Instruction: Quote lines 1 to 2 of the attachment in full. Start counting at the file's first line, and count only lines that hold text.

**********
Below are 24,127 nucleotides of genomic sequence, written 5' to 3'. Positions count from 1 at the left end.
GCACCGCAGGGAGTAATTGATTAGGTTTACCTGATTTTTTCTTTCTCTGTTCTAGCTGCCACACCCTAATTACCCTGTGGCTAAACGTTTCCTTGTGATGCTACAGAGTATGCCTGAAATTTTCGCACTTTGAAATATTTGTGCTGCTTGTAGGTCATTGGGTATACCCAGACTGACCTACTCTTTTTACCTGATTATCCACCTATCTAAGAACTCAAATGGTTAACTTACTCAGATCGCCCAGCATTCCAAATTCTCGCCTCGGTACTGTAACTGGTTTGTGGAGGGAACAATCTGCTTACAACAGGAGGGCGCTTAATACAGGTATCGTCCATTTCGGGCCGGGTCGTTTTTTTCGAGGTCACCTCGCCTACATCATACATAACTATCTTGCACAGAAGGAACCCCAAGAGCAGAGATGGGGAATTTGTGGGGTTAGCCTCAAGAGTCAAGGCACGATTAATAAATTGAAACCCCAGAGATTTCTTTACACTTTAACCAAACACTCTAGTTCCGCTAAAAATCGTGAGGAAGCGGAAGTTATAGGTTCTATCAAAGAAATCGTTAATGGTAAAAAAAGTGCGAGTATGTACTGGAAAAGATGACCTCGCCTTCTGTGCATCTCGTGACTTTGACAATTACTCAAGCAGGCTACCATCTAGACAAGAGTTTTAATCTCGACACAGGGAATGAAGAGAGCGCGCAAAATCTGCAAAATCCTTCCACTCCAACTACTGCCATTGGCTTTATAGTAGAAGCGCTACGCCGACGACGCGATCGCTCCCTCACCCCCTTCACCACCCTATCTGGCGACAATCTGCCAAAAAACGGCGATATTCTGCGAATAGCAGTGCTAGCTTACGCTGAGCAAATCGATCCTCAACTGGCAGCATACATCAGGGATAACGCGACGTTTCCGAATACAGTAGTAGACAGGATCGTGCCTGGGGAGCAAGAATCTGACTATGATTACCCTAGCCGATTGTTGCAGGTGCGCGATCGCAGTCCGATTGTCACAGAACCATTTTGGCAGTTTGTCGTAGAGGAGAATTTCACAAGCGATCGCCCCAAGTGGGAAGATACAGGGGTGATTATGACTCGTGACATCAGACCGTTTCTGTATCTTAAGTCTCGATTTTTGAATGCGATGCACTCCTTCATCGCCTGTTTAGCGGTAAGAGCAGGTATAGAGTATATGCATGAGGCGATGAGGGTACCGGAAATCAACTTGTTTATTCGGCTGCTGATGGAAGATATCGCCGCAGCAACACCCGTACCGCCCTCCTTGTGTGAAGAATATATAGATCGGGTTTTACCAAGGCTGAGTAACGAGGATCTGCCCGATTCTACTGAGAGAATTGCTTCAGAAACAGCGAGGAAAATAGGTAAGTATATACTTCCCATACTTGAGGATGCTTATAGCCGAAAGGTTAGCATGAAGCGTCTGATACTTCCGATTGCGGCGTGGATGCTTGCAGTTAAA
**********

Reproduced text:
Below are 24,127 nucleotides of genomic sequence, written 5' to 3'. Positions count from 1 at the left end.
GCACCGCAGGGAGTAATTGATTAGGTTTACCTGATTTTTTCTTTCTCTGTTCTAGCTGCCACACCCTAATTACCCTGTGGCTAAACGTTTCCTTGTGATGCTACAGAGTATGCCTGAAATTTTCGCACTTTGAAATATTTGTGCTGCTTGTAGGTCATTGGGTATACCCAGACTGACCTACTCTTTTTACCTGATTATCCACCTATCTAAGAACTCAAATGGTTAACTTACTCAGATCGCCCAGCATTCCAAATTCTCGCCTCGGTACTGTAACTGGTTTGTGGAGGGAACAATCTGCTTACAACAGGAGGGCGCTTAATACAGGTATCGTCCATTTCGGGCCGGGTCGTTTTTTTCGAGGTCACCTCGCCTACATCATACATAACTATCTTGCACAGAAGGAACCCCAAGAGCAGAGATGGGGAATTTGTGGGGTTAGCCTCAAGAGTCAAGGCACGATTAATAAATTGAAACCCCAGAGATTTCTTTACACTTTAACCAAACACTCTAGTTCCGCTAAAAATCGTGAGGAAGCGGAAGTTATAGGTTCTATCAAAGAAATCGTTAATGGTAAAAAAAGTGCGAGTATGTACTGGAAAAGATGACCTCGCCTTCTGTGCATCTCGTGACTTTGACAATTACTCAAGCAGGCTACCATCTAGACAAGAGTTTTAATCTCGACACAGGGAATGAAGAGAGCGCGCAAAATCTGCAAAATCCTTCCACTCCAACTACTGCCATTGGCTTTATAGTAGAAGCGCTACGCCGACGACGCGATCGCTCCCTCACCCCCTTCACCACCCTATCTGGCGACAATCTGCCAAAAAACGGCGATATTCTGCGAATAGCAGTGCTAGCTTACGCTGAGCAAATCGATCCTCAACTGGCAGCATACATCAGGGATAACGCGACGTTTCCGAATACAGTAGTAGACAGGATCGTGCCTGGGGAGCAAGAATCTGACTATGATTACCCTAGCCGATTGTTGCAGGTGCGCGATCGCAGTCCGATTGTCACAGAACCATTTTGGCAGTTTGTCGTAGAGGAGAATTTCACAAGCGATCGCCCCAAGTGGGAAGATACAGGGGTGATTATGACTCGTGACATCAGACCGTTTCTGTATCTTAAGTCTCGATTTTTGAATGCGATGCACTCCTTCATCGCCTGTTTAGCGGTAAGAGCAGGTATAGAGTATATGCATGAGGCGATGAGGGTACCGGAAATCAACTTGTTTATTCGGCTGCTGATGGAAGATATCGCCGCAGCAACACCCGTACCGCCCTCCTTGTGTGAAGAATATATAGATCGGGTTTTACCAAGGCTGAGTAACGAGGATCTGCCCGATTCTACTGAGAGAATTGCTTCAGAAACAGCGAGGAAAATAGGTAAGTATATACTTCCCATACTTGAGGATGCTTATAGCCGAAAGGTTAGCATGAAGCGTCTGATACTTCCGATTGCGGCGTGGATGCTTGCAGTTAAA